“The recipe for this green color was allegedly a secret that was lost after Von Franquemont’s death. The conducted research is to determine what Prankemon green is made of and to attribute the colour to the workshop or debunk dyestuff myths surrounding its creation. 
Studies of five cotton batik sarongs (collection: NMvW Leiden and World Museum Rotterdam) show that all the colors were made from natural dyes, most likely locally sourced {…} On the basis of the results there are strong indications that the investigated batiks were all made in different dyeing workshops.”

Via you can request the report D2021-082 digitally. It is not yet accessible online, but hopefully it will be soon. The report is in English.


2 augustus – Lezing bij Bibliotheek Alphen-Centrum

Op woensdag 2 augustus geeft Sabine Bolk een lezing over batik. Sabine gaat in op de stof, de betekenis en de geschiedenis. Zij doet dit aan de hand van haar reizen en de doeken die zij verzamelde. Sinds 2009 is batik UNESCO immaterieel cultureel erfgoed van Indonesië. Toch staat de ambacht nog altijd onder druk.

De reis naar Batik
In 2009 maakte Sabine haar eerste ‘reis naar Batik’. Op Java onderzocht ze hoe batik gemaakt werd en of ze het zelf kon leren. In 2016 keerde ze terug naar Java. In de korte film die zij maakte is de hoofdrol voor danseres Dwi Anggraeni die de batik-dans, Tari Batik, opvoert. Het maakproces van batik wordt uitgebeeld vanuit de handen de batikmakers, pembatiks, aan de noordkust van Java.

Tijdens Sabines derde reis in 2019 richtte zij zich op de historie van batik en de verwevenheid met het koloniale verleden. In haar huidige onderzoek werkt zij aan een hervertelling van de (Indo-)Europese invloed op de Javaanse batik tussen 1840 en 1890. In oktober 2022 bereidde ze haar expositie ‘Future of Batik’ voor, die eind dit jaar te zien is bij Erasmushuis in Jakarta.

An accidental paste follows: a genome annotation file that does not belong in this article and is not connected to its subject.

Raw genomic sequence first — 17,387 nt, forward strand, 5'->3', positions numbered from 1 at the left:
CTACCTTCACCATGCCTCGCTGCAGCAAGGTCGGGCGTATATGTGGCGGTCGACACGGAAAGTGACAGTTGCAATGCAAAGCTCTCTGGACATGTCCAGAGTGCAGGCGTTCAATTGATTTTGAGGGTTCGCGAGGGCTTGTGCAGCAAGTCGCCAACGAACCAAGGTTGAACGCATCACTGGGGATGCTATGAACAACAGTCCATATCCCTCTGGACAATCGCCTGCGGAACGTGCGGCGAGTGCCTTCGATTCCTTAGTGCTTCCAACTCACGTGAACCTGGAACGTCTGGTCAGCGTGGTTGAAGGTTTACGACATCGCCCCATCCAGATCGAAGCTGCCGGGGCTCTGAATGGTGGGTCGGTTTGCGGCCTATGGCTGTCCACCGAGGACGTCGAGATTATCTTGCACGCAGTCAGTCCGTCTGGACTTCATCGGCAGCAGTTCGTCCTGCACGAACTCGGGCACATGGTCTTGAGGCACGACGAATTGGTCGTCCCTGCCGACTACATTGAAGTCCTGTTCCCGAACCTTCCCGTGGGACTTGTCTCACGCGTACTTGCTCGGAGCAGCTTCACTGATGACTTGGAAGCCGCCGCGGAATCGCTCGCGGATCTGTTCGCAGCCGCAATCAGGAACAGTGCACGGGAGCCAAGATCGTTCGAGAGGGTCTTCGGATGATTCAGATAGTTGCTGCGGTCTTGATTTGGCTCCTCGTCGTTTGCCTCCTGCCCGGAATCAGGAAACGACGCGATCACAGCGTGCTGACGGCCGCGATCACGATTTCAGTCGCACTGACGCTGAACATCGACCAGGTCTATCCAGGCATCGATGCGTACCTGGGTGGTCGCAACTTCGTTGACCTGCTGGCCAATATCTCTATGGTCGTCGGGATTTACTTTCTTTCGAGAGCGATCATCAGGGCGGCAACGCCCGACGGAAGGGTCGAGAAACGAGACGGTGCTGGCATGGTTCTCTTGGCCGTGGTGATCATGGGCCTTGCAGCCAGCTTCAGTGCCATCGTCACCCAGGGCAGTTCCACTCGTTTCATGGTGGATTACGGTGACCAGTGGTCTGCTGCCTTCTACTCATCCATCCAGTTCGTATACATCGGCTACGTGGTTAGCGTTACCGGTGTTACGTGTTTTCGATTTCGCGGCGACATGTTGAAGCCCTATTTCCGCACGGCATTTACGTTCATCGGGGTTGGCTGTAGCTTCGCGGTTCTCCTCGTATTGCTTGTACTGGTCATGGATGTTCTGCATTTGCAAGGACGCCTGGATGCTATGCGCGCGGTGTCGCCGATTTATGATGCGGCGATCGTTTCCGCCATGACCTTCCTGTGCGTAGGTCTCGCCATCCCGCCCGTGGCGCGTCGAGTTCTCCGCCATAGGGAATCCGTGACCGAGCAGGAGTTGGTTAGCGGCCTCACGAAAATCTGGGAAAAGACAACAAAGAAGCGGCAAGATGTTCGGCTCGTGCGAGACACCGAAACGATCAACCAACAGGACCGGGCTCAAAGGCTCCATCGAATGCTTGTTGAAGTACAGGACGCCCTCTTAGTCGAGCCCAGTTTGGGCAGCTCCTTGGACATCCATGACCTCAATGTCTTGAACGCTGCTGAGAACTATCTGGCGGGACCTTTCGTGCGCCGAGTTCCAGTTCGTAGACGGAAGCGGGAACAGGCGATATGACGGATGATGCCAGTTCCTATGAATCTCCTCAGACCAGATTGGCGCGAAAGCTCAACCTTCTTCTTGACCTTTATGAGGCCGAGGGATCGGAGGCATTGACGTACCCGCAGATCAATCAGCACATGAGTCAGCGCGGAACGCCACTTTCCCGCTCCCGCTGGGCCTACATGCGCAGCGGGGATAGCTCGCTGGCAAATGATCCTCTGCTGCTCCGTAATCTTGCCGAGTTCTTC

Over Sabine Bolk
Sabine Bolk (1984) is een beeldend kunstenaar en batikonderzoeker. Ze laat zich vooral inspireren door de patroonleer en de filosofie van batik. Op haar blog ‘De reis naar Batik’ doet zij verslag van haar ontdekkingen, haar onderzoek en reizen.

Sabine documenteerde het maakproces van batik. Ze lanceerde haar nu deels afgeronde onderzoeksproject ‘Retelling the History of the (Indo-)European Influence on Batik’ in Nederland en op Java. Sabine werkte bij het Research Center for Material Culture in Leiden met de batikcollecties in Nederlandse en Indonesische museums en archieven.

Sabine schrijft artikelen voor verschillende platformen, zoals Modemuze en Things That Talk. Ze organiseert events en geeft lezingen en workshops. Sabine zet zich in voor het behoud van batik en werkt samen met batikmakers op Java, onderzoekers, ontwerpers, kunstenaars en andere batikfans.

woensdag 2 augustus 2023
10:30 – 11:30
Locatie Bibliotheek Alphen-Centrum

Aarkade 10
2406 BV Alphen aan den Rijn

Gratis toegang, meld u wel aan via de link:

Journey to Batik News Projects

World Stories on Batik

My two world stories for the National Museum of World Cultures on Batik got published. One focusses on the making: Worldwide loved and worn but how is Batik made with many photos by me on the making process, next to great images & batiks from the National Museum of World Cultures collection. And the other part is on the wearer of Batik; Wearing Batik is showing who you are. Both are in Dutch, but I included many wonderful images, so go check it out!